(CNN) - Sen. Marco Rubio appeared to take a jab at Sen. Rand Paul on Wednesday, saying candidates shouldn't run for the presidency while trying to hold onto their Senate seat.
"I think by and large, when you choose to do something as big as that, you’ve really got to be focused on that and not have an exit strategy,” the Florida Republican said on the Hugh Hewitt radio show.
Both lawmakers are considering presidential bids for 2016, when they’re also up for re-election to their Senate seats.
Rubio said Florida law prohibits candidates from being on the ballot for two different offices, a rule he described as "the right law."
Kentucky has a similar rule, but allies of Paul in the state’s GOP-controlled Senate passed a bill that would allow a candidate to simultaneously seek more than one office.
The legislation was introduced by state Senate Majority Leader Damon Thayer, who told CNN last month he hopes Paul runs for President.
The bill, however, has not been taken up in the Democratic-controlled House.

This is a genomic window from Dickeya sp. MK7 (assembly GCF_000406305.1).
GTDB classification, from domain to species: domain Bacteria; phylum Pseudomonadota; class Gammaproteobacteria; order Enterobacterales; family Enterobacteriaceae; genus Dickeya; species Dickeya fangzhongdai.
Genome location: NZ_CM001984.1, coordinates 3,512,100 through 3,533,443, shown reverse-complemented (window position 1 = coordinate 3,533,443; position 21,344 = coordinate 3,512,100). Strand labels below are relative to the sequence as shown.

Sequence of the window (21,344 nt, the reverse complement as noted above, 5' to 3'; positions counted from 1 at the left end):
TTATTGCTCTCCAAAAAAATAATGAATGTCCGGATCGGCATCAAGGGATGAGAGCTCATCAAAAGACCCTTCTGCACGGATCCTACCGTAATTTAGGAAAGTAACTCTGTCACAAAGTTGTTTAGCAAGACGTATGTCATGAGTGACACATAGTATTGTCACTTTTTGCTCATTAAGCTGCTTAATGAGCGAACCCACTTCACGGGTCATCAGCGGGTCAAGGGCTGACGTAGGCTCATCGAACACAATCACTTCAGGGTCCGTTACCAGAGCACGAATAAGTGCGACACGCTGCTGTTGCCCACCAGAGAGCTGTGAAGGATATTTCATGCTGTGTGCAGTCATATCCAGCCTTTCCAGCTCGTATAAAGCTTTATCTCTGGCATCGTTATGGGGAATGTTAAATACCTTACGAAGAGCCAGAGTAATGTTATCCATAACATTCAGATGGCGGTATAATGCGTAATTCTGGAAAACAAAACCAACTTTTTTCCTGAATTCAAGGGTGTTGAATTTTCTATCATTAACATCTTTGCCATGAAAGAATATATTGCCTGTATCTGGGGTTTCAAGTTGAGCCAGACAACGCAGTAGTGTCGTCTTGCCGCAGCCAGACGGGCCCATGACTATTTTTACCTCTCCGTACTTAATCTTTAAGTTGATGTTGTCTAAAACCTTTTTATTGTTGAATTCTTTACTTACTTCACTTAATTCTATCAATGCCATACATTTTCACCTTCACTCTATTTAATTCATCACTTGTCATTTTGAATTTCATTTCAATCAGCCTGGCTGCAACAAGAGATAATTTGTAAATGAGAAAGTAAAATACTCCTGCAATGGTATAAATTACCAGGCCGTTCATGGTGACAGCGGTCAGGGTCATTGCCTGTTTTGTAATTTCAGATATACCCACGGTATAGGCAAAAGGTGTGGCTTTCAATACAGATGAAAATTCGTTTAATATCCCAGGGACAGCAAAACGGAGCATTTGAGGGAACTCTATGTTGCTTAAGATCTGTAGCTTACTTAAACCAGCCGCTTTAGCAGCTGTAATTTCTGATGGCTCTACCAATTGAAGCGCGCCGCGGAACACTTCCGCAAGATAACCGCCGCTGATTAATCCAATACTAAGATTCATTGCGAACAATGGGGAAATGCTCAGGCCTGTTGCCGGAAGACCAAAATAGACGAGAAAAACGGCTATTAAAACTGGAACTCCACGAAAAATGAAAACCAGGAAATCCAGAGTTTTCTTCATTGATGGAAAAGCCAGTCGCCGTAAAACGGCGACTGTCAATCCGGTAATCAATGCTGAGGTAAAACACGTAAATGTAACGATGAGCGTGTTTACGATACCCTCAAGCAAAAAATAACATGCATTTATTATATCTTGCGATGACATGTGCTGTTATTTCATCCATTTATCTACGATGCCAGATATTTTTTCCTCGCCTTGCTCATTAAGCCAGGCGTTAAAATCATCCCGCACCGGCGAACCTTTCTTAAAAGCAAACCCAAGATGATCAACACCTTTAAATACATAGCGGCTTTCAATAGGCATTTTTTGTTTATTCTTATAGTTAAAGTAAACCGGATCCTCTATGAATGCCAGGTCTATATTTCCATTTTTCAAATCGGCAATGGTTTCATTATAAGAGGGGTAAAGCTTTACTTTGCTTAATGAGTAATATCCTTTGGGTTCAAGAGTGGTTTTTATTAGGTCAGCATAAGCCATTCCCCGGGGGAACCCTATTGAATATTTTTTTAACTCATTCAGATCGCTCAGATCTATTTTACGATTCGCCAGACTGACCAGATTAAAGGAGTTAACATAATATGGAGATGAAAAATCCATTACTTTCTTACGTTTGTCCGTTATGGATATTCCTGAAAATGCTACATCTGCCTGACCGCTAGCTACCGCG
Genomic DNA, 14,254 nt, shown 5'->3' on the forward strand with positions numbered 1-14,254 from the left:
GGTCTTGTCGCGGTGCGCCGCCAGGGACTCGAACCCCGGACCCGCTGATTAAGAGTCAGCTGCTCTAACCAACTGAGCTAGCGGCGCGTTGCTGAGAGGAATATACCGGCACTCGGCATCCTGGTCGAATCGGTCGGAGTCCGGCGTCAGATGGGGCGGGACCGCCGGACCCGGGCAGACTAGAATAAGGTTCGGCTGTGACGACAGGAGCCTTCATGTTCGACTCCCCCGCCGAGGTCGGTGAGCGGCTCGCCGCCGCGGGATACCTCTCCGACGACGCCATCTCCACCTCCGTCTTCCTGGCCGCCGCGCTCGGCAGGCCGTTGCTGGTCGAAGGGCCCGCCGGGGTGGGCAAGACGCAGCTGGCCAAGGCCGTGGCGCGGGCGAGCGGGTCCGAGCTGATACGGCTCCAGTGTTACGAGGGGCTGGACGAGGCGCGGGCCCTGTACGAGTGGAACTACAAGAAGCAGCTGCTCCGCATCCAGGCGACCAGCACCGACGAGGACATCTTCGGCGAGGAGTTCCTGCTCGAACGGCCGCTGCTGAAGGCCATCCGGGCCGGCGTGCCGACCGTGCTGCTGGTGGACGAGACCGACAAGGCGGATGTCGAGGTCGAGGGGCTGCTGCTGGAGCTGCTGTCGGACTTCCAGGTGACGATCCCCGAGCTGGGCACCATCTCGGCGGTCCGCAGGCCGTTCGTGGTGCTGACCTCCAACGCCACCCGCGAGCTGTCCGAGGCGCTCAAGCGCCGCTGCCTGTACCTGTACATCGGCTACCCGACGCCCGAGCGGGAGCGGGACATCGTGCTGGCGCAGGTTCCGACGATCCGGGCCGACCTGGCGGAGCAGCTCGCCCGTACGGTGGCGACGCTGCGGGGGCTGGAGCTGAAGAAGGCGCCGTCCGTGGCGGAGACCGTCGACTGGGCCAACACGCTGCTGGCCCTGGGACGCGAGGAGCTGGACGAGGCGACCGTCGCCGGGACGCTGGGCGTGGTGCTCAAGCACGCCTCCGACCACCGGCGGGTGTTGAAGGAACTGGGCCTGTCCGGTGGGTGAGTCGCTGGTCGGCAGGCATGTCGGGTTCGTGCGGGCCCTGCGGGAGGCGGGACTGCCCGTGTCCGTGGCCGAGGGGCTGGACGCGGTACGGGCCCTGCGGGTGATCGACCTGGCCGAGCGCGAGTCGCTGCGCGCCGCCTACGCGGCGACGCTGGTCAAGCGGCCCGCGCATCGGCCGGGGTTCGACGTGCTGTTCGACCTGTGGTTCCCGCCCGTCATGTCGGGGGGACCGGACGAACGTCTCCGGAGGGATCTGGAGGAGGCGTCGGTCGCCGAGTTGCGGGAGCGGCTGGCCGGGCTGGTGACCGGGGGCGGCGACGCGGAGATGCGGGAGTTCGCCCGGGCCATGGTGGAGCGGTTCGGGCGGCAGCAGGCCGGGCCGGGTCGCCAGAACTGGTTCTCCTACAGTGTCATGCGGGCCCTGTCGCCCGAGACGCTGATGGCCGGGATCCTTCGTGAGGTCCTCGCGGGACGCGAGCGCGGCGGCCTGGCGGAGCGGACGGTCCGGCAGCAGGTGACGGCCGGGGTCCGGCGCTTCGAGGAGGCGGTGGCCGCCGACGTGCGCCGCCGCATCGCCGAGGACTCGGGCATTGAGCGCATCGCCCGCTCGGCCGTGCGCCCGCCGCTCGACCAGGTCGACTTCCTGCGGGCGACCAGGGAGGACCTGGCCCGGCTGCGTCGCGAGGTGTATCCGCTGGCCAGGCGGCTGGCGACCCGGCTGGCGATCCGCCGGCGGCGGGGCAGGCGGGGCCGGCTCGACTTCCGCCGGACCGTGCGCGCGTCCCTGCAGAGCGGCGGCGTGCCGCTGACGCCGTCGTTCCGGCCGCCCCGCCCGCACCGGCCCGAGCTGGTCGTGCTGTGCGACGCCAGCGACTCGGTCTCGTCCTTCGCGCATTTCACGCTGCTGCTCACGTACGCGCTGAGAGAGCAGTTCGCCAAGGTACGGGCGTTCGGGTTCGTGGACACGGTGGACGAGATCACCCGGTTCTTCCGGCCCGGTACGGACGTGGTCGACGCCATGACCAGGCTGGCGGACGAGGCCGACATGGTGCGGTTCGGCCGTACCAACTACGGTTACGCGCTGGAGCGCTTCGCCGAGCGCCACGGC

Proponents of the legislation say the bill is simply trying to clear up language of the current law, which Thayer said is meant to apply only to state-level offices, not federal offices such as the presidency, the Senate or the House.
Doug Stafford, a political adviser for Paul, said last month, "We are not seeking to change the law, but rather to clarify that the Kentucky statute does not apply to federal elections."
Rubio was asked Wednesday if he would be in favor of a rule that would allow a candidate to seek the presidency but switch back to the Senate if the bid was unsuccessful.
"I haven't even thought that far ahead," Rubio said, before going on to make his comment disparaging exit strategies.
A spokesman for Paul declined to comment on Rubio’s remarks.
Running for dual offices isn’t unprecedented.
Wisconsin Rep. Paul Ryan ran for re-election to his seat in 2012 while serving as the GOP vice presidential nominee on Mitt Romney's ticket. Then-Sen. Joe Biden also ran for re-election in Delaware while simultaneously serving as Barack Obama's running mate in 2008.
In 2000, Joe Lieberman was reelected to his Senate seat in Connecticut while losing his bid for the vice presidency when he and Vice President Al Gore, the Democratic presidential nominee, lost the election to George W. Bush and Dick Cheney.
CNN's Ashley Killough, Steve Brusk, and Alan Silverleib contributed to this report.